Strategic Continuous Process Improvement
There are a couple of insights that can be gleaned from rewriting the Plan – Do – Check – Adjust (PDCA) cycle in a different manner. Although the check and adjust steps are necessary, for the purposes of the next illustration they can be combined into a step called “evaluate” so that the improvement cycle looks like the clockwise circle with a “PDE” arranged around it.
This arrangement implies that planning is the first step in this cycle and that evaluating is merely a check-the-box step. Obviously, this makes no sense. There is no point in evaluating something that you are not going to improve in some manner.
Including the “Evaluate” step makes more sense when viewed in the manner of a PDE Tornado-like-Ascending-Helix (See Helix article), so that the cycles are stacked on top of each other in rapid-execution style. When stacked one upon another like this, the “evaluate” step becomes the link between each successive iteration.
However, “Evaluate” is much more than an after-the-fact action. Consider your perspective from the “Plan” step of the first cycle of a tornado. Ask yourself the question, “Why are we focusing organizational resources on this particular project?” Hopefully, you have identified this project as critical to improving throughput in your organization by some combination of increasing your throughput’s quantity or quality, or alternately, by decreasing its risk or hassle. If the project you are presently “Planning” will not accomplish this better than alternative uses of the required project resources, perhaps it would be better to “Evaluate” it to a lower priority in favor of a project that WILL accomplish improving throughput in your organization.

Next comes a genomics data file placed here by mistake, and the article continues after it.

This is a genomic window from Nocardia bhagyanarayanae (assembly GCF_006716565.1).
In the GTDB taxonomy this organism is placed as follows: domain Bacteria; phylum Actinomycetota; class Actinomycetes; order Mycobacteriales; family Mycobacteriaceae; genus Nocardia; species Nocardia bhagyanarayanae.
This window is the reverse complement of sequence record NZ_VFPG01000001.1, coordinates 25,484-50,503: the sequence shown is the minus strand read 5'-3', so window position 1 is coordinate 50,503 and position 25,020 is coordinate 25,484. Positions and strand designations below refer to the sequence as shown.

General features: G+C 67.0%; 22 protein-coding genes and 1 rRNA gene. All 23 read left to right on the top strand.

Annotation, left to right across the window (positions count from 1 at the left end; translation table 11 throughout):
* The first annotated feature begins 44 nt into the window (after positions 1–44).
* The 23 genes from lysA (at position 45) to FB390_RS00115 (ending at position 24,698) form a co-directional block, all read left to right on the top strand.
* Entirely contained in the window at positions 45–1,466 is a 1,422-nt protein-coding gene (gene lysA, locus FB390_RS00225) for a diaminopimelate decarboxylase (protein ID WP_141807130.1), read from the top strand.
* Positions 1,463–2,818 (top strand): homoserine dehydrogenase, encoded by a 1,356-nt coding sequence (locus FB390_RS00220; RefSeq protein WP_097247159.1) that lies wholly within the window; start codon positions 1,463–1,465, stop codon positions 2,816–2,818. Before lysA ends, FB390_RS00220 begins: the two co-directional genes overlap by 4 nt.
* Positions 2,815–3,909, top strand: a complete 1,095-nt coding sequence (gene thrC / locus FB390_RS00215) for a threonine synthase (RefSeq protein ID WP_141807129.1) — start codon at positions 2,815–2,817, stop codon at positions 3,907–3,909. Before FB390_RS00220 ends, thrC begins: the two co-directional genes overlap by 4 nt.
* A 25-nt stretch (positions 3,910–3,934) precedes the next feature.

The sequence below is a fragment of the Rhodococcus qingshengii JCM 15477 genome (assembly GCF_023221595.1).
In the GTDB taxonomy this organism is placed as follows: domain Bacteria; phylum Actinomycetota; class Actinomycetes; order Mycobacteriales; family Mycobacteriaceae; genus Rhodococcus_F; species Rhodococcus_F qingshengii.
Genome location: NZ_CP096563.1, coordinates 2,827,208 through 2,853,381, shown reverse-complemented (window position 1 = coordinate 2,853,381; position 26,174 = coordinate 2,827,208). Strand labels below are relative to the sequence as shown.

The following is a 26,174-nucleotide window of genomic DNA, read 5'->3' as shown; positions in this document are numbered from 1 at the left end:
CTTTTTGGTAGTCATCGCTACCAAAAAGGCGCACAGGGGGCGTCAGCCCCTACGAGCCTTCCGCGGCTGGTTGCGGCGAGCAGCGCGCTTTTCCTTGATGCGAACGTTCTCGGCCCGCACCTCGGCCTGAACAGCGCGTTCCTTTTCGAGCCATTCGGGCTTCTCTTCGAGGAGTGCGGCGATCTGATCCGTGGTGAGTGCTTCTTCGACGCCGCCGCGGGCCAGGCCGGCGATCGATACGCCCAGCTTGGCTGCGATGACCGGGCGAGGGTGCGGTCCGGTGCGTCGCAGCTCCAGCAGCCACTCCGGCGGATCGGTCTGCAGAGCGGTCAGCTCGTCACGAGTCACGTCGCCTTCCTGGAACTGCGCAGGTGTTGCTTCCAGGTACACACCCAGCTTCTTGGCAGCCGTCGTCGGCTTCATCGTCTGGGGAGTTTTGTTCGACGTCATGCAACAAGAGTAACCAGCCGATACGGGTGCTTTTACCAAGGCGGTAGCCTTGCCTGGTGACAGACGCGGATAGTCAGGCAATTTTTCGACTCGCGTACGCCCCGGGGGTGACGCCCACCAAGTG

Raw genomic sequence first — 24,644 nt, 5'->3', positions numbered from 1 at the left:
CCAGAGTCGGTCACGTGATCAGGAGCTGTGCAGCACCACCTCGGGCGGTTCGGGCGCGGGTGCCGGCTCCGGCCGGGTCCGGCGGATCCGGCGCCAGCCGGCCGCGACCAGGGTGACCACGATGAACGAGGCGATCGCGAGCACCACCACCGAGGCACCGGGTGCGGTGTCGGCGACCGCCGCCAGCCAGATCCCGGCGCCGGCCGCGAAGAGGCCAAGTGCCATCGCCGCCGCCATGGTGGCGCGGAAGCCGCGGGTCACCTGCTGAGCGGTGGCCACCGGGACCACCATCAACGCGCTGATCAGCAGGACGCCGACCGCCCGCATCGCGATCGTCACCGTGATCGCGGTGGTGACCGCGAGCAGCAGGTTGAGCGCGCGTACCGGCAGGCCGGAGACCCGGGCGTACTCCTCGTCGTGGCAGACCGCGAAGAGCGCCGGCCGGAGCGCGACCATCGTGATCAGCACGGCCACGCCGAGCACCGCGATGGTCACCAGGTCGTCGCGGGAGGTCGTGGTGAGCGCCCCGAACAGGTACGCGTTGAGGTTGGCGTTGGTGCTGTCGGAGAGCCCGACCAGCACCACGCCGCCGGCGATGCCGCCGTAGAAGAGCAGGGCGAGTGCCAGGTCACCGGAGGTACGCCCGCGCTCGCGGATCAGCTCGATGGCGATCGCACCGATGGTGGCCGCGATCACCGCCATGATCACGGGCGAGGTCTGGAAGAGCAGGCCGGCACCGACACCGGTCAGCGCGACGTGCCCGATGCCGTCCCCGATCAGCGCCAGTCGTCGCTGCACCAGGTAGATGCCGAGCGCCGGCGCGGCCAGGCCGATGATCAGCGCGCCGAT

Throughput is the means to achieving your organization’s purpose for existence: no sales/deliveries… no financial profit; no successful peace negotiation… no immediate greater peace for mankind; no successful surgical procedures… no “greater quality of life”, and so on. “Throughput” in this case refers to what your organization does that justifies the attention of your final consumers (customers, clients, patients, or citizens) so you CAN achieve your organization’s purpose for existence. (Note that identifying the customers of your process, and what they each want, is oftentimes very enlightening. Please see the Customer Identification in Intellectual Property processing section in the Legal Lean article.)
Also, regarding throughput, the Theory of Constraints asserts that increasing usable process throughput occurs ONLY by increasing the usable capacity of the single, systemic, bottleneck-resource constraint. (Very occasionally, two process resources alternate as the very short term process constraint. However, this is quite rare. At any given moment, there is usually just one process constraint.) However, before you can increase throughput by increasing the usable capacity of the system constraint, you must clearly identify the system constraint. (Please see the Chiropractic School of Lean Implementation article.)
Proposal: instead of placing the “Evaluate” step at the end of the improvement cycle, consider re-portraying the rapidly repeating cycle as “Evaluate”, “Plan”, and “Do” (EPD) and then stack 4 to 6 iterations on top of each other in rapidly iterating cycles as an EPD Tornado!
The root idea is that “Evaluate” is the strategic step of this cycle, whereas “Plan” is the tactical step, or in other words, how you will actually accomplish the strategic objective for this particular improvement cycle, and “Do” is the execution step. Hence, each cycle has strategic components, tactical components, and execution components. The entire “Tornado-like” Helix terminates when the “Evaluate” (strategic) step determines that the resources being expended on this improvement project would be better expended on a now larger impediment to overall systemic flow within the organization. Or, in other words… after running 4 to 6 sequential projects… there is a bigger “rock” (impediment to overall organizational “flow”) in the “sluice.” (See the Sluice Analogy article for the relationship between the Sluice and the Helix.)